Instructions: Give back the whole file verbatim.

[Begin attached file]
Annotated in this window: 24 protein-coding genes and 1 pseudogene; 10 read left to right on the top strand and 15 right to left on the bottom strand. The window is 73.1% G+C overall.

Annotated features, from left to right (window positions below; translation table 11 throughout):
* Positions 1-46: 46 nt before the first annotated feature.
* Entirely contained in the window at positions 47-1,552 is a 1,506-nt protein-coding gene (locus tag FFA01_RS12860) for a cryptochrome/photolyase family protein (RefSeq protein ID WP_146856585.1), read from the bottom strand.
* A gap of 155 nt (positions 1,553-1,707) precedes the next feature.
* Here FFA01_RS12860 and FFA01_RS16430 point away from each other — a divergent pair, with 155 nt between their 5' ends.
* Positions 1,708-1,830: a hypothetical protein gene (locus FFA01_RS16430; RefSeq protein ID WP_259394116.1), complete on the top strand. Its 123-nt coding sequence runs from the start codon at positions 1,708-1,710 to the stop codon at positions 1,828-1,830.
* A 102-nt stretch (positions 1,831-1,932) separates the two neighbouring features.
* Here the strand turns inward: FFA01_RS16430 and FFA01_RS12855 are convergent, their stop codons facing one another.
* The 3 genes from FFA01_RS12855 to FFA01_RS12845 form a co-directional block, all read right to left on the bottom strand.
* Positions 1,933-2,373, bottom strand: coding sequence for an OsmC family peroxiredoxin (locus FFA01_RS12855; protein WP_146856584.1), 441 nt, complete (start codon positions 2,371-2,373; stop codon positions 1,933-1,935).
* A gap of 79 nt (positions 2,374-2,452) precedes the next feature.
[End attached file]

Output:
Annotated in this window: 24 protein-coding genes and 1 pseudogene; 10 read left to right on the top strand and 15 right to left on the bottom strand. The window is 73.1% G+C overall.

Annotated features, from left to right (window positions below; translation table 11 throughout):
* Positions 1-46: 46 nt before the first annotated feature.
* Entirely contained in the window at positions 47-1,552 is a 1,506-nt protein-coding gene (locus tag FFA01_RS12860) for a cryptochrome/photolyase family protein (RefSeq protein ID WP_146856585.1), read from the bottom strand.
* A gap of 155 nt (positions 1,553-1,707) precedes the next feature.
* Here FFA01_RS12860 and FFA01_RS16430 point away from each other — a divergent pair, with 155 nt between their 5' ends.
* Positions 1,708-1,830: a hypothetical protein gene (locus FFA01_RS16430; RefSeq protein ID WP_259394116.1), complete on the top strand. Its 123-nt coding sequence runs from the start codon at positions 1,708-1,710 to the stop codon at positions 1,828-1,830.
* A 102-nt stretch (positions 1,831-1,932) separates the two neighbouring features.
* Here the strand turns inward: FFA01_RS16430 and FFA01_RS12855 are convergent, their stop codons facing one another.
* The 3 genes from FFA01_RS12855 to FFA01_RS12845 form a co-directional block, all read right to left on the bottom strand.
* Positions 1,933-2,373, bottom strand: coding sequence for an OsmC family peroxiredoxin (locus FFA01_RS12855; protein WP_146856584.1), 441 nt, complete (start codon positions 2,371-2,373; stop codon positions 1,933-1,935).
* A gap of 79 nt (positions 2,374-2,452) precedes the next feature.